Sam Mellinger

Sam Mellinger’s insta-reaction: Chiefs 27, Texans 20

Kansas City Chiefs running back Jamaal Charles (left) celebrated his touchdown against the Houston Texans with teammate Mitch Morse.
Kansas City Chiefs running back Jamaal Charles (left) celebrated his touchdown against the Houston Texans with teammate Mitch Morse. The Associated Press

Greetings from the ginormous NRG Stadium here, which for some stupid reason had the roof closed on a gorgeous afternoon as the Chiefs beat the Texans 27-20.

That was about as good as it could be for the Chiefs, at least in the first half. They took the air out of the ball in the second half to protect the lead, which meant the final score was closer than it could’ve been.

It looked, to me anyway, like the Chiefs’ coaches made a halftime bet that the Texans couldn’t get to 28 points without help. They were right, even if the margin shrunk. The result is the coaches will have enough to point to in the short week of preparation for the Broncos, but the Chiefs were clearly the better team.

Biggest thing from a strategic standpoint might be the strong play of the offensive line. Jah Reid, signed about 30 minutes ago, filled in for the injured (?) Eric Fisher at right tackle and held his own. Fisher had taken the first-team reps, so this was a duct tape situation. Reid and offensive-line coaches Andy Heck and Eugene Chung deserve a lot of credit for keeping it together.

Thought Andy Reid helped a lot with that, too – play calls that kept Watt on his heels at times, and went away from him at other times. Watt had two sacks and caused his typical disruption, but all things considered, this was a really good job by the Chiefs.

Travis Kelce’s wind-up-and-punch TD celebration was so awesome. But on the play, watch Mitch Morse come from his center position, peel back and help block J.J. Watt. Really remarkable play, even if we weren’t talking about a rookie in his NFL debut.

Speaking of NFL debuts, Marcus Peters showed up well. He had an interception on his very first play — Justin Houston should get credit for an assist, blowing up the Texans’ line. He did give up a touchdown later in the game, but all in all, showed a ton of promise. Good Marcus and Bad Marcus, it will be a season-long storyline.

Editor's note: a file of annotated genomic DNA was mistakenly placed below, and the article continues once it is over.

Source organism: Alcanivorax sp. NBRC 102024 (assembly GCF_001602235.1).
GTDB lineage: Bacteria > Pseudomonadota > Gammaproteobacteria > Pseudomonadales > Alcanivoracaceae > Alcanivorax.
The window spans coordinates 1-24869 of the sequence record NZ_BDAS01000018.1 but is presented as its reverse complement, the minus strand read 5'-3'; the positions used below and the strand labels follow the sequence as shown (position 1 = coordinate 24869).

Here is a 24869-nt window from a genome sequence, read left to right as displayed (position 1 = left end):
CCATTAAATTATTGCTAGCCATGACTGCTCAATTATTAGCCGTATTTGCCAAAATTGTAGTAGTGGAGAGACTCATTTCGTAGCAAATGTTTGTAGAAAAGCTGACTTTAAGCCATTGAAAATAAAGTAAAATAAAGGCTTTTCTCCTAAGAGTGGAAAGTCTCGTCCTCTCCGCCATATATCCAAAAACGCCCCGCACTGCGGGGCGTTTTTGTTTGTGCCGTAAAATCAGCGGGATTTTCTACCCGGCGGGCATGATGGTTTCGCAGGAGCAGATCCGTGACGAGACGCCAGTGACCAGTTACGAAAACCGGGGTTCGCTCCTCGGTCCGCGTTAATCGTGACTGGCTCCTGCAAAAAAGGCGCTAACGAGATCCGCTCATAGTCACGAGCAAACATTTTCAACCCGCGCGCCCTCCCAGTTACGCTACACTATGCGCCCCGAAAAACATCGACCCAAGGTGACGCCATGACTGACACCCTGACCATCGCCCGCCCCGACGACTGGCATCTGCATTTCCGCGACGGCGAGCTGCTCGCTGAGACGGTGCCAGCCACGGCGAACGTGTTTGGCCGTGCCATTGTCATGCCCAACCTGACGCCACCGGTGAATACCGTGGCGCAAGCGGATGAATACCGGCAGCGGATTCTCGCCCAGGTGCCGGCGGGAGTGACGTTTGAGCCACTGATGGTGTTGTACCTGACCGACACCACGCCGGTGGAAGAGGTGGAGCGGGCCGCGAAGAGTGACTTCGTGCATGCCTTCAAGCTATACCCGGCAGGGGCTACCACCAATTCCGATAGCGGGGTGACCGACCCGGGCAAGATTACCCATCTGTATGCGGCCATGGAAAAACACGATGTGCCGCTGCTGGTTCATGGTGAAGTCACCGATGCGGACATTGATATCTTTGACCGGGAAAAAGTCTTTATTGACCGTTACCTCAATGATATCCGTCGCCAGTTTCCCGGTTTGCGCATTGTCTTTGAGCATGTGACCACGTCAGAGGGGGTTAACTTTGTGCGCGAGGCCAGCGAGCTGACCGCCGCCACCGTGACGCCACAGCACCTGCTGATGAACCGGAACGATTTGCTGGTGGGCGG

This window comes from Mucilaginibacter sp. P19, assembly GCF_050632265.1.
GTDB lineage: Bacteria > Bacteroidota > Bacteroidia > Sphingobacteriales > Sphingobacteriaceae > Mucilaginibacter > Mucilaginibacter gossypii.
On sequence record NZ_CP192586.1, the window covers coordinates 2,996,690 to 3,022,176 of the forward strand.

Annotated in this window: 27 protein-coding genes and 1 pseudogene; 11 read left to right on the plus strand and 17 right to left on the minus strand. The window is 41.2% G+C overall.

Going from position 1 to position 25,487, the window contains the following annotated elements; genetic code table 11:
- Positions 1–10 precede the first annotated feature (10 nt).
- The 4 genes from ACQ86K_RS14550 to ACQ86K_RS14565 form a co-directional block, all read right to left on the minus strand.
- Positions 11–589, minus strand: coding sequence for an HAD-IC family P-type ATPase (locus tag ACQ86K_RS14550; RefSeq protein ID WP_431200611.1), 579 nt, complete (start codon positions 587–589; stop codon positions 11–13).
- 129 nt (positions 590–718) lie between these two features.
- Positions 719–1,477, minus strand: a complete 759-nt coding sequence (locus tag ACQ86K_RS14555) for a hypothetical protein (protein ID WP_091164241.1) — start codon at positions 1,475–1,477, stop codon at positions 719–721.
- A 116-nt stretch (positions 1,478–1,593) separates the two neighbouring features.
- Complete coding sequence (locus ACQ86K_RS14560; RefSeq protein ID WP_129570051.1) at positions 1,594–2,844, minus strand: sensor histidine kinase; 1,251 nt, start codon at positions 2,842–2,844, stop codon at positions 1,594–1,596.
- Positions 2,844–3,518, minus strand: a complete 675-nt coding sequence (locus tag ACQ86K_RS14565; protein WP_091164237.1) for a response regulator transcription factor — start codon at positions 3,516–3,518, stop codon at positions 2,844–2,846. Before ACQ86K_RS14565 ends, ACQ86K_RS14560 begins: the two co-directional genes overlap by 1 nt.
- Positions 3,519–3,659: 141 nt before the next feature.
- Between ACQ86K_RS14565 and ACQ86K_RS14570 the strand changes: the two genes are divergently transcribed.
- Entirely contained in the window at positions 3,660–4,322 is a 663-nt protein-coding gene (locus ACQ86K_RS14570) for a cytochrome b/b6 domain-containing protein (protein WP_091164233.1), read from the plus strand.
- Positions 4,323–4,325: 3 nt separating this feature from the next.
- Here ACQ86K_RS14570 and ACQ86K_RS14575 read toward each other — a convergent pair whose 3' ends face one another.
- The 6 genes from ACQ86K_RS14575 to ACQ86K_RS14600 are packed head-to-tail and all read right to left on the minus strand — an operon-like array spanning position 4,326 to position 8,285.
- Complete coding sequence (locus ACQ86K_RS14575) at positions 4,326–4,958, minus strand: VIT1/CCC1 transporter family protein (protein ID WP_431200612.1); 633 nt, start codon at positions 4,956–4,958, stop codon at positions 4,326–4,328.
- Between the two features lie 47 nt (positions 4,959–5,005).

Jaye Howard had a terrific sack in the first half, the kind of play we haven’t seen much from him. Very good sign.

Derrick Johnson played a typical Derrick Johnson game. There were times during training camp and preseason games where he looked a half-step slow, and maybe he is, because none of us are getting any younger, but at least watching live he was in the right spots and making key stops. The Chiefs missed him so much last year.

We need to talk about Travis Kelce again. It wasn’t just the celebration, or even his first touchdown catch, made on a precise route to create space and then going up to get the pass in the end zone. He made so many plays, including a third down conversion to keep a drive alive in the fourth quarter. Those Madden ratings were on point. We may be watching an emerging star here.

The Chiefs had more points by halftime than they had in all but four games last year. The Texans should have a pretty good defense this year, too.

Cairo Santos consistently boomed kickoffs to the back of the end zone. That’s new.

There were times that Tamba Hali looked a half-step slower than we’ve seen, particularly getting off blocks.

Allen Bailey had some very nice moments.

Overall, a lot to like about the Chiefs’ season opener. Some things to build on in a short week, reasons for optimism, and a few for concern. Going to try to break down more of it on the website this week, but here is what I hope is an unnecessary reminder to follow Terez’s work both here and on Twitter.

To reach Sam Mellinger, call 816-234-4365 or send email to Follow him on Twitter @mellinger. For previous columns, go to

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